The question of when adopted people learn about their adoptee status, fascinating as it may be to the general population, has generated only a meager amount of scientific inquiry.
A robust body of research exists on the psychological effects of adoption and children’s understanding of it.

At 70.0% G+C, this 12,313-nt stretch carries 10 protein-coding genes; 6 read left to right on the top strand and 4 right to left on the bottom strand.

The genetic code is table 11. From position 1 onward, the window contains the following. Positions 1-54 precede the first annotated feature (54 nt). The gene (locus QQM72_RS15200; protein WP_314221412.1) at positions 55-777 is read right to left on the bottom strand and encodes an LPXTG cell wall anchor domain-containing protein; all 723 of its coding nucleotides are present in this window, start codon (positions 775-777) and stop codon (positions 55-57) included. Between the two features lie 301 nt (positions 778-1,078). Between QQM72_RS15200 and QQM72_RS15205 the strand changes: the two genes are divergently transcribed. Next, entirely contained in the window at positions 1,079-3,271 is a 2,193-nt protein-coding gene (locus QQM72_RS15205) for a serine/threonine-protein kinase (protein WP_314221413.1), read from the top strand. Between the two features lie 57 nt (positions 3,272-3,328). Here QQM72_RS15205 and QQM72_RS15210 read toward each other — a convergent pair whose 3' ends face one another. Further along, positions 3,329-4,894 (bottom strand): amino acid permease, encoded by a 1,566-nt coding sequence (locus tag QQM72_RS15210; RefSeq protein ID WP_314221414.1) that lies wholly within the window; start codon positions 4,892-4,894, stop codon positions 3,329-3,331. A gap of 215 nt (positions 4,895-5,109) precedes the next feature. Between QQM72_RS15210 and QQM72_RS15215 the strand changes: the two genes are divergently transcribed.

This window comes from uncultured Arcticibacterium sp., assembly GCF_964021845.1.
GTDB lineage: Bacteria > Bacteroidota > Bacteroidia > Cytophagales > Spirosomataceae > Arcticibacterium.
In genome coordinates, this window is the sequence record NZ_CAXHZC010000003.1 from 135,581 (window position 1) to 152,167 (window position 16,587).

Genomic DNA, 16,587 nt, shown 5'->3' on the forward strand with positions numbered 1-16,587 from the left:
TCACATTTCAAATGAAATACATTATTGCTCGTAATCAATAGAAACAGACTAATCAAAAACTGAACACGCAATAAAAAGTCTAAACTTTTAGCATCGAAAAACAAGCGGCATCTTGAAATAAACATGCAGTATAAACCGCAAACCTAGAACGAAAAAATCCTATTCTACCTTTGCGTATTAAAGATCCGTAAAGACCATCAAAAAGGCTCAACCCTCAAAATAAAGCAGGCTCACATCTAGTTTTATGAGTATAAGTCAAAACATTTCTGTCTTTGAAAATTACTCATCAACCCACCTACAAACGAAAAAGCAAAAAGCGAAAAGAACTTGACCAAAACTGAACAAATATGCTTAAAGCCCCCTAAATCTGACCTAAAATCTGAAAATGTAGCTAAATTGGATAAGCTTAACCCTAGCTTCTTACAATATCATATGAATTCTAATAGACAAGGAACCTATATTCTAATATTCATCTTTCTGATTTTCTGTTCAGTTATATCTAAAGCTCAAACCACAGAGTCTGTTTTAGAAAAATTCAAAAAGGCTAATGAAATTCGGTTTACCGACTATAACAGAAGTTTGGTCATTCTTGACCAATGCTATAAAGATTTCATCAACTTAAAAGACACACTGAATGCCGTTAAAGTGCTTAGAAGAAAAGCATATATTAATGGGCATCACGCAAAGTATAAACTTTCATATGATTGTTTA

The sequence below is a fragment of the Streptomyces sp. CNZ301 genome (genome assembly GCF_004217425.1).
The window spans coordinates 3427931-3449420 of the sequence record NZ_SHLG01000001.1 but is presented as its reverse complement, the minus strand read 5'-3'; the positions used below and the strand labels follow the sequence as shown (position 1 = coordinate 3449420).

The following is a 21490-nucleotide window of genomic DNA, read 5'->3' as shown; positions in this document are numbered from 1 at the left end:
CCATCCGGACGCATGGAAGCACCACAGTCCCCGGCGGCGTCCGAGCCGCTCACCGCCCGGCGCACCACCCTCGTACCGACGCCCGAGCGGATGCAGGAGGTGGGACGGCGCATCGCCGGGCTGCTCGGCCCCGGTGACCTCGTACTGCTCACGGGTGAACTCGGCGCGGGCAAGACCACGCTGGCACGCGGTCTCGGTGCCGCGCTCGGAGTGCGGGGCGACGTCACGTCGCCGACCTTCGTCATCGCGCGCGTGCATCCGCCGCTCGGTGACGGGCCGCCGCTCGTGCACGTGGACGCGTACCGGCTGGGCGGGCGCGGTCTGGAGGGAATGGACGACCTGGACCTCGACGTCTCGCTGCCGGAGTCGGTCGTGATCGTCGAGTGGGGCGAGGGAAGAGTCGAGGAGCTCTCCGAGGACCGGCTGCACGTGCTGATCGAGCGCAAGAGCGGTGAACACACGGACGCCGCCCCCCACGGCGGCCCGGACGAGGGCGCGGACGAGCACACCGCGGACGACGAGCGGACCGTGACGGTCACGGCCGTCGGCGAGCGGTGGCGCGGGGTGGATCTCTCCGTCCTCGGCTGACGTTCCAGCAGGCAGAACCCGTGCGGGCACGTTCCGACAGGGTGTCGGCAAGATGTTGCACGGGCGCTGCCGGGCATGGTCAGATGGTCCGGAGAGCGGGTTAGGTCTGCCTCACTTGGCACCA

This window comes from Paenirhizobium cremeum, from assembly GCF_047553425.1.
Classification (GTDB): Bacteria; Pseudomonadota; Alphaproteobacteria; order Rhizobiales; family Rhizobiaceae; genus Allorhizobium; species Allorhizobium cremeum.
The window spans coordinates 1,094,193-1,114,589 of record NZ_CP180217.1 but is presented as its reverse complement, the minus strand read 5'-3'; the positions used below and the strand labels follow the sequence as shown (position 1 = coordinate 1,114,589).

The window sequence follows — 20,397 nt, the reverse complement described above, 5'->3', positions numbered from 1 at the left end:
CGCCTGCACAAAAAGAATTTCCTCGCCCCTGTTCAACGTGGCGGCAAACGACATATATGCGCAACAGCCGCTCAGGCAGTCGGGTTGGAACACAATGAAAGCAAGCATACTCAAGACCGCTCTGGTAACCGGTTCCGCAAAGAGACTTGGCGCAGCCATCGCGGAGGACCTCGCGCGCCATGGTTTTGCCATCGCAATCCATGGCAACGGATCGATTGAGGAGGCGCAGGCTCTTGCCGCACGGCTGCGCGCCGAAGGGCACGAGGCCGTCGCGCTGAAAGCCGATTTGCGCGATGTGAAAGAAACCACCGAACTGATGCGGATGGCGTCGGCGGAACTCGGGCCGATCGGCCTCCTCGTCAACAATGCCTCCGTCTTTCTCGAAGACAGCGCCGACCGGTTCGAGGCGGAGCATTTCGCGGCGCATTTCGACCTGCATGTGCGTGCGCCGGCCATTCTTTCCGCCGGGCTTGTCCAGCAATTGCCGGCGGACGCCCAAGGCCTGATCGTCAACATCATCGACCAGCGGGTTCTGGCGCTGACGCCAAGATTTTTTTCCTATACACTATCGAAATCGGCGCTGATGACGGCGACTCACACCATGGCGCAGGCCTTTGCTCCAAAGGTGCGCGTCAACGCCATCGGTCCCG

This summer, Baden and her colleagues published a study on the outcomes associated with the discovery of adoption status at different stages in life.
When—and even whether—adoptees should find out about their adoptee status has been a topic of debate among experts for decades.
For much of the 20th century, it was common for parents to simply never reveal their adopted children’s origins to them; research conducted in the 1970s showed that most parents didn’t.